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American Hero: Jeremiah Denton

March 29, 2014

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When I first met Jeremiah Denton, I greeted him as “Senator Denton.”

“Alvin,” he replied gently, “I was a senator. I’ll always be an admiral.” And he was.

Far more than politics, naval service forever defined POW, admiral, and U.S. Senator Jerry Denton, who passed away Friday at age 89.

Along with future-admiral Jim Stockdale and future-general Robbie Risner, Jerry Denton courageously led hundreds of American POWs through nearly eight years of torture, hardship, and imprisonment in North Vietnam. Shot down on July 18, 1965, Navy A-6 pilot Denton assumed leadership of the POWs in the infamous Hanoi Hilton, a role he would share with fellow Class of 1947 Naval Academy graduate Stockdale and Air Force ace Risner. No POW would prove any tougher or more irritating to the North Vietnamese than Jerry Denton.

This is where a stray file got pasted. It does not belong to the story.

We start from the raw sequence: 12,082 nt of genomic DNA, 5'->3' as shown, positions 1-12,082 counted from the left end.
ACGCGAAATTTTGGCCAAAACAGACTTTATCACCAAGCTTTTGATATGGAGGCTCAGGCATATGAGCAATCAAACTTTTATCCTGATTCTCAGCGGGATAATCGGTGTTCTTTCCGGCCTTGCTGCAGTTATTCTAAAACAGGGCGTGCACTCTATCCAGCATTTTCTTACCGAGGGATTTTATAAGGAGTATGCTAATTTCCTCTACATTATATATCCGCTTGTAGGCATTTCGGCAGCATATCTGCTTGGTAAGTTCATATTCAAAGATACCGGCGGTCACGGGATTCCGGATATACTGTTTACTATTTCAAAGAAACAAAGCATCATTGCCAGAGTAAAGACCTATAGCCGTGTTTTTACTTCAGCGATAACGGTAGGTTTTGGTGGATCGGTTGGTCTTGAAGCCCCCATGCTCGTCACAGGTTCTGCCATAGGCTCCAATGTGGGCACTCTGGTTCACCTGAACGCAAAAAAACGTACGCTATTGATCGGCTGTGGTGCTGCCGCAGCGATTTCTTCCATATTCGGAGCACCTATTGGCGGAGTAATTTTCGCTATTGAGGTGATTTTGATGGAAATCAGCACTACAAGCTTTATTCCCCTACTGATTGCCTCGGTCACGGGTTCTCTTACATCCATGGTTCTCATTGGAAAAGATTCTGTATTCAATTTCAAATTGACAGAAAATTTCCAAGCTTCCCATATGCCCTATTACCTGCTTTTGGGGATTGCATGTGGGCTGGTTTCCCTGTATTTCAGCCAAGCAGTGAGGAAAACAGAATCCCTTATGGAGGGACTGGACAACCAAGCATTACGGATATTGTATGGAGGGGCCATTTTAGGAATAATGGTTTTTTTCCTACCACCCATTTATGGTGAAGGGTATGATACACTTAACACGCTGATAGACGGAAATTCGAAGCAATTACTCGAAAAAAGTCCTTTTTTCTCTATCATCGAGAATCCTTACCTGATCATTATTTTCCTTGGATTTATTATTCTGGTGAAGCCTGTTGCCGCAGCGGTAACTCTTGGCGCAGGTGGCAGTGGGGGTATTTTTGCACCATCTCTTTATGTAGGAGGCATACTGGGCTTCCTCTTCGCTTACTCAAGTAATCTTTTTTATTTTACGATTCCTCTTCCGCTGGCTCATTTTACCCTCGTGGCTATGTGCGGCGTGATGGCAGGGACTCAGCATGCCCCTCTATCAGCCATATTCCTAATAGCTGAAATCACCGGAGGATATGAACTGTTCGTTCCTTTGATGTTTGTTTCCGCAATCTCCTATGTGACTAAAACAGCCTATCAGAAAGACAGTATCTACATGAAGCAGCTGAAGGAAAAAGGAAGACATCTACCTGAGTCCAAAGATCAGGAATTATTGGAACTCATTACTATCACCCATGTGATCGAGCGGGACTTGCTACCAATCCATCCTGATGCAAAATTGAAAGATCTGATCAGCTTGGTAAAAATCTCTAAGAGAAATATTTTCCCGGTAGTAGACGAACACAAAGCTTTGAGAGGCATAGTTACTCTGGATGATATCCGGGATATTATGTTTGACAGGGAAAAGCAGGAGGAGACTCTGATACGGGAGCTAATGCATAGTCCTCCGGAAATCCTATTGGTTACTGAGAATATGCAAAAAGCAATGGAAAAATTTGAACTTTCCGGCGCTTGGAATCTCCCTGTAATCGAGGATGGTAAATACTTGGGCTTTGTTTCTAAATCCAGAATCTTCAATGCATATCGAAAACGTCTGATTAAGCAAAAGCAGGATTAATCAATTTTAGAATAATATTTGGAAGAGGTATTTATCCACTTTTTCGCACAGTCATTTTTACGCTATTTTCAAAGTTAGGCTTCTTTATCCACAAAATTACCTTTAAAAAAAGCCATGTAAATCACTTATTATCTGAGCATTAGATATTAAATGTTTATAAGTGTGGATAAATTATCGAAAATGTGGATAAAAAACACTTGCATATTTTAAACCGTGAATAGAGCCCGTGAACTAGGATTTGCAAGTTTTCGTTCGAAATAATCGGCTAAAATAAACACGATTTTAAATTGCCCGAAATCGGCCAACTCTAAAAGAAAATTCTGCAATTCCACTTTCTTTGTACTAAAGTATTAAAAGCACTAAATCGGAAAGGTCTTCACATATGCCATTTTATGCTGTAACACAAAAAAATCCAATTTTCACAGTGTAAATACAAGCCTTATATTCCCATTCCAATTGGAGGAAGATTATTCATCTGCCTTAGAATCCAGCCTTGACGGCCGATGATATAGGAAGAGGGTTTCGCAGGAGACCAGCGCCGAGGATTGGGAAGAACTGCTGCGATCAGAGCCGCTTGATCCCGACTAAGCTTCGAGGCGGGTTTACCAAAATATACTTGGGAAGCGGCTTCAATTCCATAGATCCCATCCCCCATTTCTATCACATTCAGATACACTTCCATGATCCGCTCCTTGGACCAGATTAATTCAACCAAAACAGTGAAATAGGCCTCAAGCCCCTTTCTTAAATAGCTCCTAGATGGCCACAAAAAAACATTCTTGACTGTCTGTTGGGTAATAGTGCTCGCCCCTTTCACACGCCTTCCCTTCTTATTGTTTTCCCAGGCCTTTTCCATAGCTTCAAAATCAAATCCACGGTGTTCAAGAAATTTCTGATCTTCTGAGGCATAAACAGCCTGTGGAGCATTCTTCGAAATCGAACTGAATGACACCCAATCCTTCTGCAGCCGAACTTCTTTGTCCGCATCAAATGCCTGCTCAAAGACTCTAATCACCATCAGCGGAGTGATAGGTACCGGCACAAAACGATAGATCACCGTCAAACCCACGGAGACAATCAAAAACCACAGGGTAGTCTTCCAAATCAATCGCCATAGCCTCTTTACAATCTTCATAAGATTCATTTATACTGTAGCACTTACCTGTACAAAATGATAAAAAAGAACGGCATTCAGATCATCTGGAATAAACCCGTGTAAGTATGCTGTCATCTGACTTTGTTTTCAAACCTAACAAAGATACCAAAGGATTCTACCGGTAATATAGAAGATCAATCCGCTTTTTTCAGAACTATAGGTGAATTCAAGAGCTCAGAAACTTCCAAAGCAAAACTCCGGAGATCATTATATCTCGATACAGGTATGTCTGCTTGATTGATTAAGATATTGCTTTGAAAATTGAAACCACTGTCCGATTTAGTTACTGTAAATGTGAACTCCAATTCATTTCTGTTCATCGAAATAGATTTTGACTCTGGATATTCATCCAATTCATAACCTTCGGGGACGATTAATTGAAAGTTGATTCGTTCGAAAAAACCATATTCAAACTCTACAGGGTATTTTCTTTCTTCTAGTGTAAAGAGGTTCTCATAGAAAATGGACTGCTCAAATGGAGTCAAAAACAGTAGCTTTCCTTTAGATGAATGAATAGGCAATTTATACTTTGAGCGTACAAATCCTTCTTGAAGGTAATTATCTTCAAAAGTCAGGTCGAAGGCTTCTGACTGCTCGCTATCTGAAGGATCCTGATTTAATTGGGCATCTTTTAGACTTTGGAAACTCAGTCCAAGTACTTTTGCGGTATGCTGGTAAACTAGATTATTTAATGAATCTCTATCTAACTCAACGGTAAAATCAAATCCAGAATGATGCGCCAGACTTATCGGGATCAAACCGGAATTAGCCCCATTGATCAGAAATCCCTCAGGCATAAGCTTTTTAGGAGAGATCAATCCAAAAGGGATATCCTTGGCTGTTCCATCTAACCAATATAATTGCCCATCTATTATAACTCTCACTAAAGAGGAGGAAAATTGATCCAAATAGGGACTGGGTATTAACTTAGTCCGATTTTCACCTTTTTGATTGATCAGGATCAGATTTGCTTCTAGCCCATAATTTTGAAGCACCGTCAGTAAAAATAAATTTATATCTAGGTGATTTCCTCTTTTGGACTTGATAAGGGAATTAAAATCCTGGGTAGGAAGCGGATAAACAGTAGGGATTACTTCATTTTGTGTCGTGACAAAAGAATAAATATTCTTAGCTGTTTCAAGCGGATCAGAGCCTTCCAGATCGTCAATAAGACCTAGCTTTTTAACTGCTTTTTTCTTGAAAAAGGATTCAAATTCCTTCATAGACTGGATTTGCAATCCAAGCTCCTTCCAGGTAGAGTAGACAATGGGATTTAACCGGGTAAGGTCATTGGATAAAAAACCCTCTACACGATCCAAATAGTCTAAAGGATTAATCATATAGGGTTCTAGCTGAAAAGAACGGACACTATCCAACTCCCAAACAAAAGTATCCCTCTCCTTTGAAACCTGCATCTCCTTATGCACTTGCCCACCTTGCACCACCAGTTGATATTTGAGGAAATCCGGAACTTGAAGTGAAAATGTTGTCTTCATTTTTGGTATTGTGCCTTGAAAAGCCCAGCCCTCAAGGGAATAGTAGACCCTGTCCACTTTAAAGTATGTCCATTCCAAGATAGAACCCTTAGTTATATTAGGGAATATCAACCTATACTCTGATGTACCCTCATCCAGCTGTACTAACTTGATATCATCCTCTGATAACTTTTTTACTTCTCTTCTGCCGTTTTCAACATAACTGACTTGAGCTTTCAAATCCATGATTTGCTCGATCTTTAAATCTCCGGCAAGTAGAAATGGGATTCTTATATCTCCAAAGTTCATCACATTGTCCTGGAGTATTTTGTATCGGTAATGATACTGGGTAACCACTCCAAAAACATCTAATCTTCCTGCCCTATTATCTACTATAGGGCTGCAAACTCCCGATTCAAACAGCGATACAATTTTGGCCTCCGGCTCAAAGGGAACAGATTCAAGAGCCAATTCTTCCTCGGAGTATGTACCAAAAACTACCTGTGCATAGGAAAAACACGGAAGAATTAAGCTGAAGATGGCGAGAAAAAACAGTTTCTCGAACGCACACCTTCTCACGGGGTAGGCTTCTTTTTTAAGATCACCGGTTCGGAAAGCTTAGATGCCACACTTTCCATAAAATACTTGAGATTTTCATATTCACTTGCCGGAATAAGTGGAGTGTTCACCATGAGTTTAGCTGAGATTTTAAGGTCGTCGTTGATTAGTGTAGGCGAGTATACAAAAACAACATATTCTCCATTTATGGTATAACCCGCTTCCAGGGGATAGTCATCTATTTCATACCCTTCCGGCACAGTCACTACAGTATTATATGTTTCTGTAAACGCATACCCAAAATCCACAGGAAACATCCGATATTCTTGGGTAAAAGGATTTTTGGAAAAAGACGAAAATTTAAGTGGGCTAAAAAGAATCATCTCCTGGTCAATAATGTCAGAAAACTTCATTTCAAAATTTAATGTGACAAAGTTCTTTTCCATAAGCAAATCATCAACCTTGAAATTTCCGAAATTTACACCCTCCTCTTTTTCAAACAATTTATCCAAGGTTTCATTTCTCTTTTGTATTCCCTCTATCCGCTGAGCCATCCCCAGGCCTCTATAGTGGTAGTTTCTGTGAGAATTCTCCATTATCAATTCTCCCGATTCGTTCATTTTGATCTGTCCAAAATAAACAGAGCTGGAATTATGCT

After being tortured for weeks in preparation for a televised 1966 interview, Denton still refused to parrot his captors’ script. Instead he supported his government with his boldfaced statements – and managed to blink T-O-R-T-U-R-E in Morse Code, sending the first indication of the rampant mistreatment of American POWs in Hanoi. For his bravery, he received the Navy Cross.

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